Blessed Paul VI greets people gathered outside the papal summer house in Castel Gandolfo, Italy, Sept. 14, 1977. His 1967 contribution to the church's social tradition, "Populorum Progressio," has been called the "Magna Carta on development." (CNS photo/Arturo Mari, L'Osservatore Romano)

Blessed Paul VI greets people gathered outside the papal summer house in Castel Gandolfo, Italy, Sept. 14, 1977. His 1967 contribution to the church’s social tradition, “Populorum Progressio,” has been called the “Magna Carta on development.” (CNS photo/Arturo Mari, L’Osservatore Romano)


Development is “the new name for peace,” Blessed Paul VI declared in “The Progress of Peoples” (“Populorum Progressio”). Those well-known words reflect the heart and soul of this encyclical, whose 50th anniversary we celebrate in 2017.

Blessed Paul wanted to communicate a clear message that “peace is not simply the absence of warfare, based on a precarious balance of power.” Extreme economic, social and educational disparities between nations often jeopardize peace between them, he stressed.

It is essential, moreover, to promote human development in integral forms — forms that not only “fight poverty and oppose the unfair conditions of the present” but that promote “spiritual and moral development” in human lives and, as a result, benefit “the whole human race.”


He cherished a hope “that distrust and selfishness among nations will eventually be overcome by a stronger desire for mutual collaboration and a heightened sense of solidarity.”

The encyclical concluded on a uniquely optimistic and assured note that, at once, encompassed a blunt challenge. He wrote:

“Knowing, as we all do, that development means peace these days, what man would not want to work for it with every ounce of his strength? No one, of course.”

Might those confident words penned in 1967 leave some in today’s globalized world shaking their heads — asking, perhaps, what development implies in a world where a fear of “others” has grown so familiar?

The encyclical’s publication came a little more than two years after the Second Vatican Council’s conclusion. It was Blessed Paul who presided over the council’s final stages — the time, notably, when it completed its Pastoral Constitution on the Church in the Modern World (“Gaudium et Spes”). He promulgated that council document Dec. 7, 1965.

“Christians, on pilgrimage toward the heavenly city,” the pastoral constitution acknowledged, “should seek and think” of the things that “are above.” Yet, it added, “this duty in no way decreases, rather it increases, the importance of their obligation to work with all men in the building of a more human world.”


It would be hard to exaggerate the interest many Catholics took during the latter part of the 1960s in issues of international social justice and the deprivations afflicting the world’s poor. Countless believers welcomed the opportunity to discover how to connect worship and prayer with the world’s concrete needs.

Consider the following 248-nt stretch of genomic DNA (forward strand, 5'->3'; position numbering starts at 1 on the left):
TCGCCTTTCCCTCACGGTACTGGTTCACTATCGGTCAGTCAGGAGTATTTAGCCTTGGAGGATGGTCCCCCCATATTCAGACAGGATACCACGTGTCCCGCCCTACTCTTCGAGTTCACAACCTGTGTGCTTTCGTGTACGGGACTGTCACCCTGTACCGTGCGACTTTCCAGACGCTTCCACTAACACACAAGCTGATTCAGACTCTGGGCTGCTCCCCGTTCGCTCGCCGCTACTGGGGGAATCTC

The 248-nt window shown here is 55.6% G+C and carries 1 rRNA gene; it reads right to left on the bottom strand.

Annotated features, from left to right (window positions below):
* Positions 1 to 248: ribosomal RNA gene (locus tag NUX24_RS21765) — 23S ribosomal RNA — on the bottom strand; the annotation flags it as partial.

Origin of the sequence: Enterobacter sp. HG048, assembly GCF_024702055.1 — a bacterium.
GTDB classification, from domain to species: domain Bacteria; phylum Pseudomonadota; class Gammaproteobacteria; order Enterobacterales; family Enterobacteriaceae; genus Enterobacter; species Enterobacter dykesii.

University students, for example, crowded into lecture halls to hear Barbara Ward, an influential and widely known British Catholic economist and writer, explain the demands of justice and the harsh realities of injustice.

When Ward died in 1981, The New York Times called her “an eloquent evangelist for the needs of the developing countries and for the interdependence of nations.”

When she addressed the October 1971 world Synod of Bishops in Rome, one of whose two themes was “Justice in the World,” she pointed out to church leaders from around the world that a “fundamental maldistribution of the world’s resources” was a key concern “against which Pope Paul raised his powerful protest” in “The Progress of Peoples.”

Pope Benedict XVI paid tribute to “The Progress of Peoples” in his 2009 encyclical titled “Charity in Truth” (“Caritas in Veritate”). His conviction was, Pope Benedict said, that Blessed Paul’s encyclical ought to be considered “the ‘Rerum Novarum’ of the present age.”

That is high praise, since “Rerum Novarum,” Pope Leo XIII’s 1891 encyclical on the rights of capital and labor in a time of “revolutionary change,” is esteemed for creating Catholic social teaching’s foundation in modern times.

To suggest that “The Progress of Peoples” played a similar role 76 years later appears to suggest that it signaled the arrival of a new era in Catholic social teaching.


Pope Benedict said that “Paul VI, like Leo XIII before him in ‘Rerum Novarum,’ knew that he was carrying out a duty proper to his office by shedding the light of the Gospel on the social questions of his time.”

Moreover, he “grasped the interconnection between the impetus toward the unification of humanity and the Christian ideal of a single family of peoples in solidarity and fraternity.”

It is said that the more things change, the more they stay the same. There is truth in this. Certainly, some of Blessed Paul’s 1967 words read almost as if intended to address 21st-century issues.

A spirit of nationalism has arisen within numerous nations today, and nationalism ranked among Blessed Paul’s concerns 50 years ago. He cautioned that “haughty pride in one’s own nation disunites nations and poses obstacles to their true welfare.”

It is commendable, he commented, to prize the cultural tradition of one’s nation. Yet, “this commendable attitude should be further ennobled by love, a love for the whole family of man.”

“The Progress of Peoples” observed that “human society is sorely ill.” However, it said, “the cause is not so much the depletion of natural resources, nor their monopolistic control by a privileged few; it is rather the weakening of brotherly ties between individuals and nations.”


Gibson served on Catholic News Service’s editorial staff for 37 years.